Lixia Yue, Ph.D.Associate Professor, Department of Cell Biology
Calhoun Cardiology Center
|B.S.||Sun Yat-sen University||Biology|
|M.S.||Sun Yat-sen University||Cardiovascular Physiology|
|Ph.D.||McGill University School of Medicine||Cardiac Electrophysiology|
|Postdoctoral||Harvard Medical School||Electrophysiology and Molecular Biology|
|Name of Award/Honor||Awarding Organization|
|American Heart Association - Scientist Development Grant Award, 2003-2007||American Heart Association|
|Postdoctoral Fellowship Award, Heart and Stroke Foundation of Canada, 1999-2001|
|Dean’s Honor Award for Excellent Ph.D. Thesis|
|Studentship Award, 1995-1999||Heart and Stroke Foundation of Canada|
|Name & Description||Category||Role||Type||Scope||Start Year||End Year|
|Neuroscience Search Committee||Research Committee||member||UConn Health||University||2019||2020|
|Graduate student admission committee||Education Committee||University||2017|
|Editorial Board Member of Molecular Pharmacology||Editorial Board||Member||External||National||2013|
|Chartered member of NIH study section (ESTA)||Study Section||Member||External||National||2012||2016|
|Faculty of America Heart Association (FAHA)||Professional/Scientific Organization||Member||National||2012|
|Welcome Trust Foundation (United Kingdom)||Professional/Scientific Organization||Reviewer||External||National||2009|
|Founders (R1) study section||Study Section||Member||External||National||2008|
|National Institutes of Health, ESTA Study Section||Study Section||Member||External||National||2007|
|National Institutes of Health, ESTA Study Section,||Study Section||Member||External||National||2006|
|American Heart Association NEA3&4||Professional/Scientific Organization||Reviewer||External||National||2005||2007|
We are interested in Ca2+ signaling mechanisms and their potential roles under physiological and pathological conditions. Calcium is the most common signal transduction element in virtually all cells ranging from bacteria to neurons. Recent studies have demonstrated the importance of transient receptor potential (TRP) channels in mediating calcium signals. The mammalian TRP channel superfamily consists of a diverse group of Ca2+ permeable nonselective cation channels that may play a role in pain transduction, thermo-sensation, mechanotransduction, tumor suppression, vasodilatation, and neurodegenerative disorder. More than 25 mammalian TRP channel genes have been cloned since the first TRP channel protein was identified in Drosophila, yet their physiological functions are to be revealed.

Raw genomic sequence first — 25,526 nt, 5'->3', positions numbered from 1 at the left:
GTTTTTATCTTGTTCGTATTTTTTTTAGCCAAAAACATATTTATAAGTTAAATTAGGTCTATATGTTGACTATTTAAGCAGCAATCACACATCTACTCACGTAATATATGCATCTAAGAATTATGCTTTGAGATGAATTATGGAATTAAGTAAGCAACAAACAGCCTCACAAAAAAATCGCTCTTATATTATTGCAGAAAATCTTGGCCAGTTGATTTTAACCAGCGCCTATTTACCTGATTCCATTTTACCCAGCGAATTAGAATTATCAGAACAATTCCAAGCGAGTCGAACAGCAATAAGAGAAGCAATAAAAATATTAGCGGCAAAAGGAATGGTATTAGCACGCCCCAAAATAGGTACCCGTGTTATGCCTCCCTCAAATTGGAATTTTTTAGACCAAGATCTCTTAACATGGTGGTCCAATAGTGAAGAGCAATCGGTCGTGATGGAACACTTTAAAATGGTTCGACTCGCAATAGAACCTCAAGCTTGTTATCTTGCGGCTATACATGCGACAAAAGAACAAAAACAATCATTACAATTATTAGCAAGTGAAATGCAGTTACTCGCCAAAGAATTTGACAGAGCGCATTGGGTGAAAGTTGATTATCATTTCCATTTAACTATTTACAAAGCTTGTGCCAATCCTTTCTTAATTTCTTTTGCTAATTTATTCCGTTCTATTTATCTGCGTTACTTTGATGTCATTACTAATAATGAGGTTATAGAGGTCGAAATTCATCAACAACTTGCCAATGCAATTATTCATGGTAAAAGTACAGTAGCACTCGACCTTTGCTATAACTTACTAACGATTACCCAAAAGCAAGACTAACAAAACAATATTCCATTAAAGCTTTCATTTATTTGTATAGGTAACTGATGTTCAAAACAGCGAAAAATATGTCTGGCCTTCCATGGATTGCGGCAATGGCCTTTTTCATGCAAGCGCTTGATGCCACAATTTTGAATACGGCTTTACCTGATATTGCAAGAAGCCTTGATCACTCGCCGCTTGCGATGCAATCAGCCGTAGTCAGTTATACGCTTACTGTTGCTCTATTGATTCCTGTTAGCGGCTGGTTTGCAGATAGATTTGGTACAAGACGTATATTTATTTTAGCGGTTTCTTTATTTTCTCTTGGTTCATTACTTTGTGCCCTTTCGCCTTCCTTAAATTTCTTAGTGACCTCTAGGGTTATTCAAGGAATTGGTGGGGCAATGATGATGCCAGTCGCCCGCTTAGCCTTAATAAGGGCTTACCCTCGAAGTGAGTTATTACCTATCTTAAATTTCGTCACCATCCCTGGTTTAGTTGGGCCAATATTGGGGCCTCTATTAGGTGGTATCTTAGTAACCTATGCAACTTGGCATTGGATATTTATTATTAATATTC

We apply a multi-disciplinary approach to study the potential physiological and pathological functions of the Ca2+-permeable TRP channels. We use molecular biology and biochemistry approaches to identify channel proteins and the associated partners; we use patch-clamp to study channel functions and gating mechanisms; and we use in vivo animal models with disrupted or modified channel genes to investigate physiological or pathological functions of the TRP channels.
We currently focus on two major projects. First, we will investigate TRP channels and Ca2+ signaling mechanisms in cardiac fibrogenesis. Cardiac fibrosis is detrimental and is associated with a variety of heart diseases including arrhythmia, hypertrophy, and heart failure. However, Ca2+ signaling mechanism in cardiac fibrogenesis is unknown. This project will reveal potential roles of TRP channels in mediating Ca2+ signals in the cardiac fibroblast’s proliferation, differentiation, and fibrogenesis. Second, we are interested in the gating mechanisms and physiological functions of TRPM7 and TRPM6, the two channel-kinase proteins that exhibit both channel functions and protein kinase activities.
Accepting Lab Rotation Students: Summer 2021, Fall 2021, and Spring 2022
Lab Rotation Projects
Project #1: Potential physiological functions of TRPM7. We have recently found that TRPM7 is abundantly expressed in the heart (Nat. Cell. Biol. 2002). The goal of this project is to study how TRPM7 contributes to cardiac fibrogenesis, a pathological process that is involved in a variety of heart diseases including hypertrophy, heart failure and sudden cardiac death. For this project, the rotation student will start with studying how TRPM7 affects cardiac fibroblasts’ proliferation and differentiation.
Project #2: Gating mechanisms of TRPM7. A recent study showed that TRPM7 is responsible for neuronal cell death caused by anoxia. We have found that TRPM7 activity can be dramatically potentiated by ischemia related conditions (JGP, 2005. in press). This project is to identify the amino acid residues which determine the permeability, selectivity and gating mechanisms of TRPM7. Recombinant TRPM7 will be expressed in over-expression system and site-directed mutagenesis will be applied in this study. The ultimate goal of this project is to reveal the mechanism by which TRPM7 contributes to ischemic neuronal cell death and stroke.
Project #3: TRPV6 and Ca2+ signaling mechanism. TRPV6 (or CaT1) is the most Ca2+ selective ion channel in the TRP superfamily (Nature, 2001). Activation of TRPV6 requires lowered intracellular Ca2+ concentration. The objective of this project is to study how TRPM6 is gated under physiological conditions and potential roles of TRPV6 in Ca2+ signaling mechanism. Looking for interacting proteins with TRPV6 will be the first step for this project.